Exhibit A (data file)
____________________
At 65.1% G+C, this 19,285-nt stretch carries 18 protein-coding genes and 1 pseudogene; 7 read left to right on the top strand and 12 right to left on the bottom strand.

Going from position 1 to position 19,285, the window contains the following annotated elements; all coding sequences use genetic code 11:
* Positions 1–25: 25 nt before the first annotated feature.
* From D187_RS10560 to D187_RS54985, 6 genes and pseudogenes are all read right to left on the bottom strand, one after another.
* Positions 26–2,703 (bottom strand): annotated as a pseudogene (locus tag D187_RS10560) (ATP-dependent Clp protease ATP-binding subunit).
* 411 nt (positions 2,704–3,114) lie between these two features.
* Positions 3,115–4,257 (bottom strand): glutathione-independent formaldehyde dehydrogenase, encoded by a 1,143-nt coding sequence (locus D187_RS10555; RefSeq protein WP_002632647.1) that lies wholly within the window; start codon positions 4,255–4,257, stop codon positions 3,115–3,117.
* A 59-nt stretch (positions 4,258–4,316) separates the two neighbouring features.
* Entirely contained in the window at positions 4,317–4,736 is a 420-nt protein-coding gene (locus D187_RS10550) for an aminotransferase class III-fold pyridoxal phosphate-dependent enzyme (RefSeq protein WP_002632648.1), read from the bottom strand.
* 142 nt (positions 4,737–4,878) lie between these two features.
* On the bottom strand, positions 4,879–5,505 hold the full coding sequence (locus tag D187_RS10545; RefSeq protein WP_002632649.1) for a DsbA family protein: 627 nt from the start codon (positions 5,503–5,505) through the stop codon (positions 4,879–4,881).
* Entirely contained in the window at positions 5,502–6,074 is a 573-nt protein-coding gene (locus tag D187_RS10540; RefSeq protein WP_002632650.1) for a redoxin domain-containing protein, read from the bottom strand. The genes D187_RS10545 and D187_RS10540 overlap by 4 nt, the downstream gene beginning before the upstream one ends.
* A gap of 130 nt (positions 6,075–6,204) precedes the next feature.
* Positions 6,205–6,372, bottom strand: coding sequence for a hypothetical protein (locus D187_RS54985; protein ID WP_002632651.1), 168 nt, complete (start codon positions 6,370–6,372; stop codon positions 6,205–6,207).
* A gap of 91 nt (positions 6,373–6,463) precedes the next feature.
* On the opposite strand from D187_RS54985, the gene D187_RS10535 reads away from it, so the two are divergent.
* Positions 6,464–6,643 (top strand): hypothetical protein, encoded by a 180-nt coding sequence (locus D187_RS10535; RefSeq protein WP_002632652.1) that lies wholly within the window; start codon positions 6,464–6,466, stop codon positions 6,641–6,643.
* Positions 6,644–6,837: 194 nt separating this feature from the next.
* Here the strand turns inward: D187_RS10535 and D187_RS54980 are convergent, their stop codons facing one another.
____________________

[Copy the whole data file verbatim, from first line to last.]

At 65.1% G+C, this 19,285-nt stretch carries 18 protein-coding genes and 1 pseudogene; 7 read left to right on the top strand and 12 right to left on the bottom strand.

Going from position 1 to position 19,285, the window contains the following annotated elements; all coding sequences use genetic code 11:
* Positions 1–25: 25 nt before the first annotated feature.
* From D187_RS10560 to D187_RS54985, 6 genes and pseudogenes are all read right to left on the bottom strand, one after another.
* Positions 26–2,703 (bottom strand): annotated as a pseudogene (locus tag D187_RS10560) (ATP-dependent Clp protease ATP-binding subunit).
* 411 nt (positions 2,704–3,114) lie between these two features.
* Positions 3,115–4,257 (bottom strand): glutathione-independent formaldehyde dehydrogenase, encoded by a 1,143-nt coding sequence (locus D187_RS10555; RefSeq protein WP_002632647.1) that lies wholly within the window; start codon positions 4,255–4,257, stop codon positions 3,115–3,117.
* A 59-nt stretch (positions 4,258–4,316) separates the two neighbouring features.
* Entirely contained in the window at positions 4,317–4,736 is a 420-nt protein-coding gene (locus D187_RS10550) for an aminotransferase class III-fold pyridoxal phosphate-dependent enzyme (RefSeq protein WP_002632648.1), read from the bottom strand.
* 142 nt (positions 4,737–4,878) lie between these two features.
* On the bottom strand, positions 4,879–5,505 hold the full coding sequence (locus tag D187_RS10545; RefSeq protein WP_002632649.1) for a DsbA family protein: 627 nt from the start codon (positions 5,503–5,505) through the stop codon (positions 4,879–4,881).
* Entirely contained in the window at positions 5,502–6,074 is a 573-nt protein-coding gene (locus tag D187_RS10540; RefSeq protein WP_002632650.1) for a redoxin domain-containing protein, read from the bottom strand. The genes D187_RS10545 and D187_RS10540 overlap by 4 nt, the downstream gene beginning before the upstream one ends.
* A gap of 130 nt (positions 6,075–6,204) precedes the next feature.
* Positions 6,205–6,372, bottom strand: coding sequence for a hypothetical protein (locus D187_RS54985; protein ID WP_002632651.1), 168 nt, complete (start codon positions 6,370–6,372; stop codon positions 6,205–6,207).
* A gap of 91 nt (positions 6,373–6,463) precedes the next feature.
* On the opposite strand from D187_RS54985, the gene D187_RS10535 reads away from it, so the two are divergent.
* Positions 6,464–6,643 (top strand): hypothetical protein, encoded by a 180-nt coding sequence (locus D187_RS10535; RefSeq protein WP_002632652.1) that lies wholly within the window; start codon positions 6,464–6,466, stop codon positions 6,641–6,643.
* Positions 6,644–6,837: 194 nt separating this feature from the next.
* Here the strand turns inward: D187_RS10535 and D187_RS54980 are convergent, their stop codons facing one another.